Dear Appalachia: Readers, Identity, and Popular Fiction since 1878

Dear Appalachia: Readers, Identity, and Popular Fiction since 1878

Dear Appalachia: Readers, Identity, and Popular Fiction since 1878

Dear Appalachia: Readers, Identity, and Popular Fiction since 1878

Synopsis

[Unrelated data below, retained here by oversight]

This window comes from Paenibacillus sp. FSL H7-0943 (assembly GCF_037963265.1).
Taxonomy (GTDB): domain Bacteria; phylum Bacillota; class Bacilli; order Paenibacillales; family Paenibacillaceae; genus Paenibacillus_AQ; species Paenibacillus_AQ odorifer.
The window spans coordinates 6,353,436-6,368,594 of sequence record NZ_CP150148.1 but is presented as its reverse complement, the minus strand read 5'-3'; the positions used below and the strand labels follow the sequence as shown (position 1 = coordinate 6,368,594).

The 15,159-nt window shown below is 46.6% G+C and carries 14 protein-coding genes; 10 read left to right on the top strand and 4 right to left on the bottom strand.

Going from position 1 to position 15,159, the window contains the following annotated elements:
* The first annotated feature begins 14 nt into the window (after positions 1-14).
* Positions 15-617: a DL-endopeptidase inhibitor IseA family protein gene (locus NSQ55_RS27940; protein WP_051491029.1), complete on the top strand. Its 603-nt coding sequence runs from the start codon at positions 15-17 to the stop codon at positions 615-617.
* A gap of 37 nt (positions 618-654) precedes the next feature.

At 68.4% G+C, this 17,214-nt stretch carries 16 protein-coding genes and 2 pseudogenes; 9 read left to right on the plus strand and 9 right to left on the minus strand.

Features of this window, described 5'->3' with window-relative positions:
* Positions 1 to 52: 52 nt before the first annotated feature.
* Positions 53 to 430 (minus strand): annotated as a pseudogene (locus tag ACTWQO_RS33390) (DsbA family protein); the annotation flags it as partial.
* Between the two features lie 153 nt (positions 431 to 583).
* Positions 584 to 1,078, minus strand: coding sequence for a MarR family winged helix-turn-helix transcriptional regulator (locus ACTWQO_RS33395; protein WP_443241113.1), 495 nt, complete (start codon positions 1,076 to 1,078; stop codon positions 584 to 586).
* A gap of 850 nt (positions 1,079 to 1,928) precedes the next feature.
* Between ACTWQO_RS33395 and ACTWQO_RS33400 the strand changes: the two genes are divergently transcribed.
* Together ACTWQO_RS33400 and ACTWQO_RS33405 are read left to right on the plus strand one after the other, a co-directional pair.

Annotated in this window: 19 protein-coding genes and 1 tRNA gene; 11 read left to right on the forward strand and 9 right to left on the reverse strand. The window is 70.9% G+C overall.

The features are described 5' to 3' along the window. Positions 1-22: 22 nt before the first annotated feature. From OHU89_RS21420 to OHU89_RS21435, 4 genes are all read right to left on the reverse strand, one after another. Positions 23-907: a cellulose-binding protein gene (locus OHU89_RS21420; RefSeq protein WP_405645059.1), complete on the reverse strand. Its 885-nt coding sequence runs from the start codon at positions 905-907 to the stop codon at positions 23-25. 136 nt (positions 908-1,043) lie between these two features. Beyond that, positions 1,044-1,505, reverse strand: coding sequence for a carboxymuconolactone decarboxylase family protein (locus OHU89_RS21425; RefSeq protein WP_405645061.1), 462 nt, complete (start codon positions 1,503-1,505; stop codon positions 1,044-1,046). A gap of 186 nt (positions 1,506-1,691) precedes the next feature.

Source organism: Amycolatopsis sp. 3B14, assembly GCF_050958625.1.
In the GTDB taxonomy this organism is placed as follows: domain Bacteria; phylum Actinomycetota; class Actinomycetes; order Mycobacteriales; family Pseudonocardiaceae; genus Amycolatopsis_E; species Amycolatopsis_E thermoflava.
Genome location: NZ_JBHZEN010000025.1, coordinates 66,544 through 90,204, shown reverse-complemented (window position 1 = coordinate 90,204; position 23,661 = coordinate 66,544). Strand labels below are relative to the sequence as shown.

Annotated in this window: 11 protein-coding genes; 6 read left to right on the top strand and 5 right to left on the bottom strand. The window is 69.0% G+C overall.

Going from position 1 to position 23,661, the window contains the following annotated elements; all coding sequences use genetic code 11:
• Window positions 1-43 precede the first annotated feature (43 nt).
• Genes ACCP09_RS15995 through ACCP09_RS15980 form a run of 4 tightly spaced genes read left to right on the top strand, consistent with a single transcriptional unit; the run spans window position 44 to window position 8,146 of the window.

No other region in America is so fraught with projected meaning as Appalachia. Many people who have never set foot in Appalachia have very definite ideas about what the region is like. Whether these assumptions originate with movies like Deliverance (1972) and Coal Miners Daughter (1980), from Robert F. Kennedys widely publicized Appalachian Tour, or from tales of hiking the Appalachian Trail, chances are these suppositions serve a purpose to the person who holds them. A persons concept of Appalachia may function to reassure them that there remains an "authentic" America untouched by consumerism, to feel a sense of superiority about their lives and regions, or to confirm the notion that cultural differences must be both appreciated and managed. In Selling Appalachia: Popular Fictions, Imagined Geographies, and Imperial Projects, 1878-2003, Emily Satterwhite explores the complex relationships readers have with texts that portray Appalachia and how these varying receptions have created diverse visions of Appalachia in the national imagination. She argues that words themselves not inherently responsible for creating or destroying Appalachian stereotypes, but rather that readers and their interpretations assign those functions to them. Her study traces the changing visions of Appalachia across the decades from the Gilded Age (1865-1895) to the present and includes texts such as John Fox Jr.s Trail of the Lonesome Pine (1908), Harriet Arnows Hunters Horn (1949), and Silas Houses Clays Quilt (2001), charting both the portrayals of Appalachia in fiction and readers responses to them. Satterwhites unique approach doesnt just explain how people view Appalachia, it explains why they think that way. This innovative book will be a noteworthy contribution to Appalachian studies, cultural and literary studies, and reception theory.
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